4. If you don’t get the Found New Hardware dialog (you disabled it because it was bugging you to death), you can install the device driver from the Device Manager
    1. Open the Device Manager (Start > Control Panel > Device Manager)
    2. Under the Other devices, you’ll see a yellow icon indicating you have a problem with the Multimedia Audio Controller
    3. Right-click the Multimedia Audio Controller and select the Update Device Driver option
    4. Select the option to “Browse my computer” and point it to the C:\Program Files\Virtual Machine Additions folder
    5. Click Next to install the device drivers
  5. After the device driver setup is complete, your sound should start working, and you’ll no longer have an annoying device driver warning when you startup your VPC

Installing Windows Media Player on Windows Server 2008

Windows Server 2008 does not have Windows Media player installed by default.  If you want to get streaming media audio running, you’ll need to install it.  To install the Media Player, you need to install the “Desktop Experience” feature.

The Desktop Experience feature enables a bunch of stuff that is by default present on a Vista workstation, but is not included by default on a Server 2008 installation.desktop OS.  Most importantly it includes Windows Media player, Themes, and the Aero related features.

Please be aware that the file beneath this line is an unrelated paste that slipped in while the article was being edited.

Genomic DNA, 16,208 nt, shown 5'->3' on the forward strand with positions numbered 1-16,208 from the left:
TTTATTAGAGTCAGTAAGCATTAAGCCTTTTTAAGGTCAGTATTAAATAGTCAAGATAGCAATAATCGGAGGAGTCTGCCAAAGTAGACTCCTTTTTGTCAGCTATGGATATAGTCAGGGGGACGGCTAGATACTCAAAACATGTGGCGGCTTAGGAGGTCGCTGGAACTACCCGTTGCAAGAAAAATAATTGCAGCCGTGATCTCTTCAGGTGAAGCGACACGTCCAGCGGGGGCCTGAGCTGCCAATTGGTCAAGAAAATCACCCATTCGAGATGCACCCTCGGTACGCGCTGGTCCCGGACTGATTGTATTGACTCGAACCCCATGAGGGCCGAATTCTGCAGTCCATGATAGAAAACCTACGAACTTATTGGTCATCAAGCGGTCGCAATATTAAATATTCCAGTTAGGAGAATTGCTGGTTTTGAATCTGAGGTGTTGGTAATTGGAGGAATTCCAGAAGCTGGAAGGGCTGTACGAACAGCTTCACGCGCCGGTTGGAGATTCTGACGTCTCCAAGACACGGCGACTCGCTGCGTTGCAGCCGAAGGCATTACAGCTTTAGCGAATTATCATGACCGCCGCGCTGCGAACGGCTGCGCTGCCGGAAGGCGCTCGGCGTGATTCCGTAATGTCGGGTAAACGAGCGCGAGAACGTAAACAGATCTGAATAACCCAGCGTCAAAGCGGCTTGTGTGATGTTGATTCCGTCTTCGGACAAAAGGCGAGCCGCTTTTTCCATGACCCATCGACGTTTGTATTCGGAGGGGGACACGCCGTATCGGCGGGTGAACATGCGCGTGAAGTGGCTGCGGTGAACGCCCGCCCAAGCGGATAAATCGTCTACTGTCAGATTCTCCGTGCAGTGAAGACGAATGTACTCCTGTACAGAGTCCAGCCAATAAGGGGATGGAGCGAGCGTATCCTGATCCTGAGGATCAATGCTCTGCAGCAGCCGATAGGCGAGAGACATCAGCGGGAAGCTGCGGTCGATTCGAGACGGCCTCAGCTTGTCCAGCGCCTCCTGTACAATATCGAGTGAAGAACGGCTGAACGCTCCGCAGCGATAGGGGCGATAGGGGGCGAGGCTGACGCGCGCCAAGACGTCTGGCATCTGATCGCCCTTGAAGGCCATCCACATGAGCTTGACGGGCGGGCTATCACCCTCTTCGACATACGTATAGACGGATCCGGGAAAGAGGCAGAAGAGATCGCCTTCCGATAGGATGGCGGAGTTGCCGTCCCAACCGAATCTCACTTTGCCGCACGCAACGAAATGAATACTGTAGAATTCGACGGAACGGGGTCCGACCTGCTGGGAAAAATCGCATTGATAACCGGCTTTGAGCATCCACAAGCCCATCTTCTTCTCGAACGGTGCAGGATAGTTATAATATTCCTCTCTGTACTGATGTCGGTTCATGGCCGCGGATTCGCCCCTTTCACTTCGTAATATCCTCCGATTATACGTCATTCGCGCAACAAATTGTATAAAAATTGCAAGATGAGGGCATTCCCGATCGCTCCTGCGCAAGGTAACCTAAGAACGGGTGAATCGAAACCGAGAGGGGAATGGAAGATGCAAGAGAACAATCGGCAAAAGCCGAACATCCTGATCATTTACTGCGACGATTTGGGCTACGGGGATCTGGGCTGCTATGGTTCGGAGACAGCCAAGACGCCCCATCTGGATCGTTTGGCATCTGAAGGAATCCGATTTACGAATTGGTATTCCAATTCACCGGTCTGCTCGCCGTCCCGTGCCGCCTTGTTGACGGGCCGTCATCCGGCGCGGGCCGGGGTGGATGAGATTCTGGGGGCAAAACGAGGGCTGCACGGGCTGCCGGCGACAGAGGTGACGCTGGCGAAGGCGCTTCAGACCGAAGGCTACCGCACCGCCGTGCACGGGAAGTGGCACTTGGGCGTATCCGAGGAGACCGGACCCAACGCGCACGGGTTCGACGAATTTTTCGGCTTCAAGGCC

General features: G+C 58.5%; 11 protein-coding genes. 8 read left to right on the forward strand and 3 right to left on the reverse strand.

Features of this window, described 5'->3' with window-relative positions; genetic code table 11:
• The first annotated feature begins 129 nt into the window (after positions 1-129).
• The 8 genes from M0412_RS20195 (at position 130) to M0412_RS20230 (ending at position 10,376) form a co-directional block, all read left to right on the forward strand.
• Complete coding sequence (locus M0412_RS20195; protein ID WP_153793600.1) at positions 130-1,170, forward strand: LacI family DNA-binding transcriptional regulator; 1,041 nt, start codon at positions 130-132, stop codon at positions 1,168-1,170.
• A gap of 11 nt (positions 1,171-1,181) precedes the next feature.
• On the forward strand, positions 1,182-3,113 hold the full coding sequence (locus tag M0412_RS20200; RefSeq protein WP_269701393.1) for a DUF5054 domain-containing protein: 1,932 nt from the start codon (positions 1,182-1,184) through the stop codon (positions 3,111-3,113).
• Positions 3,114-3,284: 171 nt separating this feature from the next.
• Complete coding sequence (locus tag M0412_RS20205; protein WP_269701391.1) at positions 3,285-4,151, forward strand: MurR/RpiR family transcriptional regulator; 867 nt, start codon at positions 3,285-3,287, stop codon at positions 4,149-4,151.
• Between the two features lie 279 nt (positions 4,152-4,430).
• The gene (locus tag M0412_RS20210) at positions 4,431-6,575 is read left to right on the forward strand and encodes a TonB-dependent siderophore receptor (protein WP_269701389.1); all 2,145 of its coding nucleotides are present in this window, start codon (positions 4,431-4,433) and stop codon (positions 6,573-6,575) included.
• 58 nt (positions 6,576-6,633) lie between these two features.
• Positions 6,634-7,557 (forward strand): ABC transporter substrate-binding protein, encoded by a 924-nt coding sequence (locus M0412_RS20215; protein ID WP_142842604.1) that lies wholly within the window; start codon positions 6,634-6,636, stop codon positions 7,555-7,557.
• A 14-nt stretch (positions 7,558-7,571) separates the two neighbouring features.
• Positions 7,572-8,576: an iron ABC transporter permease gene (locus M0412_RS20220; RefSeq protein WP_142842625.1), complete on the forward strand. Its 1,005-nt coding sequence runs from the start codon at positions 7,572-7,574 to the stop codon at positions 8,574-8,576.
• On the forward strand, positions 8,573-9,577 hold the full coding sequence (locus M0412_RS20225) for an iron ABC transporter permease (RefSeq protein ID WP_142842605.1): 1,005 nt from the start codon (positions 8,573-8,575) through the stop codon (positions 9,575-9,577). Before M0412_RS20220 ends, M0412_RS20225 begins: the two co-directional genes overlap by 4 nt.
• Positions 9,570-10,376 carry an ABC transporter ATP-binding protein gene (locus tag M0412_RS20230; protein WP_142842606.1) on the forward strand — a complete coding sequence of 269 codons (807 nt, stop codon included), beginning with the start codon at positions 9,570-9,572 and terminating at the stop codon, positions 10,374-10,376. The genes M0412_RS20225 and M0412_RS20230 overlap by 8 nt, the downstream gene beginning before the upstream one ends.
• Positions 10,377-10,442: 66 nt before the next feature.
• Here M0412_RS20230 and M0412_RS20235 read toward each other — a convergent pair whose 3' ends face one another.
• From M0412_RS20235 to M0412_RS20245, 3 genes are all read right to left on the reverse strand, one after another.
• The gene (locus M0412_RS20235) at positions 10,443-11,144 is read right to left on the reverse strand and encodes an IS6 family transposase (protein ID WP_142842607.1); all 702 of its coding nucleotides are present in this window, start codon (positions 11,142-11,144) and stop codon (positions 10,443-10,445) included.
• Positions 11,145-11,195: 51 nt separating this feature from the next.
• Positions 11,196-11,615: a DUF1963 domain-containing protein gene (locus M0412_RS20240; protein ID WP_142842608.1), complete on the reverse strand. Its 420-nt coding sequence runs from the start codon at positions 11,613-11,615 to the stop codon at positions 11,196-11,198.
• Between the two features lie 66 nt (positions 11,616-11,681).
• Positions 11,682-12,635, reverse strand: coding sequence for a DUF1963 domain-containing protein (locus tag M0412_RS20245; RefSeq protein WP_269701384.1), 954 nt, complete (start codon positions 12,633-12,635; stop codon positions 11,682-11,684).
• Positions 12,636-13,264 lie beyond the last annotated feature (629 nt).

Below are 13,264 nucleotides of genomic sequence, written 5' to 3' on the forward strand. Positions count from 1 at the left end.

1. Open Server Manager (Start > Administrative Tools > Server Manager)
  2. Select Features > Add Features
  3. Check the Desktop Experience feature and click Next
  4. Click Install to install the feature
  5. Reboot as directed
  6. When the machine comes back up, WIndows Media Player will be there

After installing the Desktop Experience on Windows Server 2008, Windows Media Player will be available.  Themes and Aero will be installed but disabled, but I don’t need them bogging down my VPC anyway.

Sources

Greg Low’s Bit Bucket – Playing videos and sound in Windows Server 2008 using a Virtual PC (VPC)